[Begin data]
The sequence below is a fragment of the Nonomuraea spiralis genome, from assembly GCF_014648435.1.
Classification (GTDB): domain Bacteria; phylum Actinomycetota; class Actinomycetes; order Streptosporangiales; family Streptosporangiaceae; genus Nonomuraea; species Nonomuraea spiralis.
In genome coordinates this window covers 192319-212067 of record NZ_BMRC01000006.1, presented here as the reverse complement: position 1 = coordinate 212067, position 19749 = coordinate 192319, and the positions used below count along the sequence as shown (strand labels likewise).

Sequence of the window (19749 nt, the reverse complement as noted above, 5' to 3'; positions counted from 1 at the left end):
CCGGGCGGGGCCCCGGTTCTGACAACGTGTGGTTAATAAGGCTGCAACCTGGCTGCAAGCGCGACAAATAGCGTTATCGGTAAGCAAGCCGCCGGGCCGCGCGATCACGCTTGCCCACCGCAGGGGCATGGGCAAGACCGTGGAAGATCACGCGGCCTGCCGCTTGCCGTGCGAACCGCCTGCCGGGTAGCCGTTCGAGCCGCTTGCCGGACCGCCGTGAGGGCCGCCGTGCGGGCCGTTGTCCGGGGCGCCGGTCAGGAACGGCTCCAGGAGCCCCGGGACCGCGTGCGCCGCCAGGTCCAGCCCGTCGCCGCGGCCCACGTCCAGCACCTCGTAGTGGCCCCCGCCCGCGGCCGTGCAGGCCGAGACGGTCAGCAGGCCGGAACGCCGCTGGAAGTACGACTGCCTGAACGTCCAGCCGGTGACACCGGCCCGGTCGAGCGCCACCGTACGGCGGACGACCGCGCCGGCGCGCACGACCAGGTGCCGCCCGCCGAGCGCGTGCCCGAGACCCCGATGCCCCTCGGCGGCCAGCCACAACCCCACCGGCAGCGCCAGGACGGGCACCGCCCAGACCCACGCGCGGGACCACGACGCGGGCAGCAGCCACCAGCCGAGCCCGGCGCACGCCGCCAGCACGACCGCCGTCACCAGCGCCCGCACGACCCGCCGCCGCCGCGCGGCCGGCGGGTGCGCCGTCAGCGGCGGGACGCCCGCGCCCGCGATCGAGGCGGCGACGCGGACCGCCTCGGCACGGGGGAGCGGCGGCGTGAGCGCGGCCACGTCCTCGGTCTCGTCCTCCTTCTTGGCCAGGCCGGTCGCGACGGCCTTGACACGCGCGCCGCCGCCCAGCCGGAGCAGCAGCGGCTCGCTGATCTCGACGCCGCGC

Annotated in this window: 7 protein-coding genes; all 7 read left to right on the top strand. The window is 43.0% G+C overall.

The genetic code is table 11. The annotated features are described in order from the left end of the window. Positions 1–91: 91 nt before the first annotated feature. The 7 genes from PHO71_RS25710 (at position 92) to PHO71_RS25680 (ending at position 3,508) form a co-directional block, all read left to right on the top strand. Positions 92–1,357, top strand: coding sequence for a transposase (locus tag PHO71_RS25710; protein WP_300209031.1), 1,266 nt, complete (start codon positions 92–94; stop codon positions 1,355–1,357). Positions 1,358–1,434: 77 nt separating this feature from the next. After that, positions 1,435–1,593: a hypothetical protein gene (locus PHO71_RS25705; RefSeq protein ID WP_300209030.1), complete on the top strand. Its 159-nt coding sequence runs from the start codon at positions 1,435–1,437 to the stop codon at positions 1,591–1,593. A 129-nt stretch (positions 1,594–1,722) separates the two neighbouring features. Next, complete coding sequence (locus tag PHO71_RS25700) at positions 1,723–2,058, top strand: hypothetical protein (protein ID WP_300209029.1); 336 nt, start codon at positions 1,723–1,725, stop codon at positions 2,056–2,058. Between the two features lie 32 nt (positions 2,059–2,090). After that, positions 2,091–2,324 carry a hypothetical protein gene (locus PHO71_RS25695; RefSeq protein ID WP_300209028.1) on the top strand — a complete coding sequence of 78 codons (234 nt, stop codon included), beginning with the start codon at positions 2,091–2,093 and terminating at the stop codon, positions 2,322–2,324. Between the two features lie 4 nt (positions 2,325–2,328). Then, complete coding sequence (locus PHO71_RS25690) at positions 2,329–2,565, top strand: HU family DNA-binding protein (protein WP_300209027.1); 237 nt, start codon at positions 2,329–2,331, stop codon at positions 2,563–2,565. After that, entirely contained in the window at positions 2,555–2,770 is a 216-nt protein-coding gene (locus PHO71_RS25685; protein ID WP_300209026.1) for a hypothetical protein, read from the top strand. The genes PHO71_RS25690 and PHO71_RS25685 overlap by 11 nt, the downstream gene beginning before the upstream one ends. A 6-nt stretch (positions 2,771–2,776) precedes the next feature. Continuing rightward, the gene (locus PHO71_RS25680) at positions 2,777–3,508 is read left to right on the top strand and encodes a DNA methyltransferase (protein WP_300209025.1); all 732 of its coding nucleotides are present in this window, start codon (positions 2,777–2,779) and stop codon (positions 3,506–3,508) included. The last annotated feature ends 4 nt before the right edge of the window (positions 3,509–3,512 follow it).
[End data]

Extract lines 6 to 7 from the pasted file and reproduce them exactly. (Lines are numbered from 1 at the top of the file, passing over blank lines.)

Annotated in this window: 7 protein-coding genes; all 7 read left to right on the top strand. The window is 43.0% G+C overall.

The genetic code is table 11. The annotated features are described in order from the left end of the window. Positions 1–91: 91 nt before the first annotated feature. The 7 genes from PHO71_RS25710 (at position 92) to PHO71_RS25680 (ending at position 3,508) form a co-directional block, all read left to right on the top strand. Positions 92–1,357, top strand: coding sequence for a transposase (locus tag PHO71_RS25710; protein WP_300209031.1), 1,266 nt, complete (start codon positions 92–94; stop codon positions 1,355–1,357). Positions 1,358–1,434: 77 nt separating this feature from the next. After that, positions 1,435–1,593: a hypothetical protein gene (locus PHO71_RS25705; RefSeq protein ID WP_300209030.1), complete on the top strand. Its 159-nt coding sequence runs from the start codon at positions 1,435–1,437 to the stop codon at positions 1,591–1,593. A 129-nt stretch (positions 1,594–1,722) separates the two neighbouring features. Next, complete coding sequence (locus tag PHO71_RS25700) at positions 1,723–2,058, top strand: hypothetical protein (protein ID WP_300209029.1); 336 nt, start codon at positions 1,723–1,725, stop codon at positions 2,056–2,058. Between the two features lie 32 nt (positions 2,059–2,090). After that, positions 2,091–2,324 carry a hypothetical protein gene (locus PHO71_RS25695; RefSeq protein ID WP_300209028.1) on the top strand — a complete coding sequence of 78 codons (234 nt, stop codon included), beginning with the start codon at positions 2,091–2,093 and terminating at the stop codon, positions 2,322–2,324. Between the two features lie 4 nt (positions 2,325–2,328). Then, complete coding sequence (locus PHO71_RS25690) at positions 2,329–2,565, top strand: HU family DNA-binding protein (protein WP_300209027.1); 237 nt, start codon at positions 2,329–2,331, stop codon at positions 2,563–2,565. After that, entirely contained in the window at positions 2,555–2,770 is a 216-nt protein-coding gene (locus PHO71_RS25685; protein ID WP_300209026.1) for a hypothetical protein, read from the top strand. The genes PHO71_RS25690 and PHO71_RS25685 overlap by 11 nt, the downstream gene beginning before the upstream one ends. A 6-nt stretch (positions 2,771–2,776) precedes the next feature. Continuing rightward, the gene (locus PHO71_RS25680) at positions 2,777–3,508 is read left to right on the top strand and encodes a DNA methyltransferase (protein WP_300209025.1); all 732 of its coding nucleotides are present in this window, start codon (positions 2,777–2,779) and stop codon (positions 3,506–3,508) included. The last annotated feature ends 4 nt before the right edge of the window (positions 3,509–3,512 follow it).